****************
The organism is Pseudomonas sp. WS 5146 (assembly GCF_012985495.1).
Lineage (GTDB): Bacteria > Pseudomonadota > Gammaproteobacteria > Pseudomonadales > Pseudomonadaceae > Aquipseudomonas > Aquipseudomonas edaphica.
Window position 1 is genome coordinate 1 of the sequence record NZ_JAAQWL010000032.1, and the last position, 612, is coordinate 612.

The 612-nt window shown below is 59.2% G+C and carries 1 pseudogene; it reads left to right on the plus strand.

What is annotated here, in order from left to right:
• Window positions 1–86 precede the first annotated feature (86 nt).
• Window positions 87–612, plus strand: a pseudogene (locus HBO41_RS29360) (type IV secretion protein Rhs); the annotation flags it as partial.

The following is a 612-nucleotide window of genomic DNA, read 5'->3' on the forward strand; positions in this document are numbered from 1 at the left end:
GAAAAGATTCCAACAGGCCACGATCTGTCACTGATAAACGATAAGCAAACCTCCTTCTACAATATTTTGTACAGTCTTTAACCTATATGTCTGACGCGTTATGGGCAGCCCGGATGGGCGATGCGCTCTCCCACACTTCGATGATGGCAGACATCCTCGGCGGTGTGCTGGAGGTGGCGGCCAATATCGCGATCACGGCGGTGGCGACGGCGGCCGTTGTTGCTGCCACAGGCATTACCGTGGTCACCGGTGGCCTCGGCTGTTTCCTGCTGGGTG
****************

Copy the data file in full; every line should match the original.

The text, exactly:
The organism is Pseudomonas sp. WS 5146 (assembly GCF_012985495.1).
Lineage (GTDB): Bacteria > Pseudomonadota > Gammaproteobacteria > Pseudomonadales > Pseudomonadaceae > Aquipseudomonas > Aquipseudomonas edaphica.
Window position 1 is genome coordinate 1 of the sequence record NZ_JAAQWL010000032.1, and the last position, 612, is coordinate 612.

The 612-nt window shown below is 59.2% G+C and carries 1 pseudogene; it reads left to right on the plus strand.

What is annotated here, in order from left to right:
• Window positions 1–86 precede the first annotated feature (86 nt).
• Window positions 87–612, plus strand: a pseudogene (locus HBO41_RS29360) (type IV secretion protein Rhs); the annotation flags it as partial.

The following is a 612-nucleotide window of genomic DNA, read 5'->3' on the forward strand; positions in this document are numbered from 1 at the left end:
GAAAAGATTCCAACAGGCCACGATCTGTCACTGATAAACGATAAGCAAACCTCCTTCTACAATATTTTGTACAGTCTTTAACCTATATGTCTGACGCGTTATGGGCAGCCCGGATGGGCGATGCGCTCTCCCACACTTCGATGATGGCAGACATCCTCGGCGGTGTGCTGGAGGTGGCGGCCAATATCGCGATCACGGCGGTGGCGACGGCGGCCGTTGTTGCTGCCACAGGCATTACCGTGGTCACCGGTGGCCTCGGCTGTTTCCTGCTGGGTG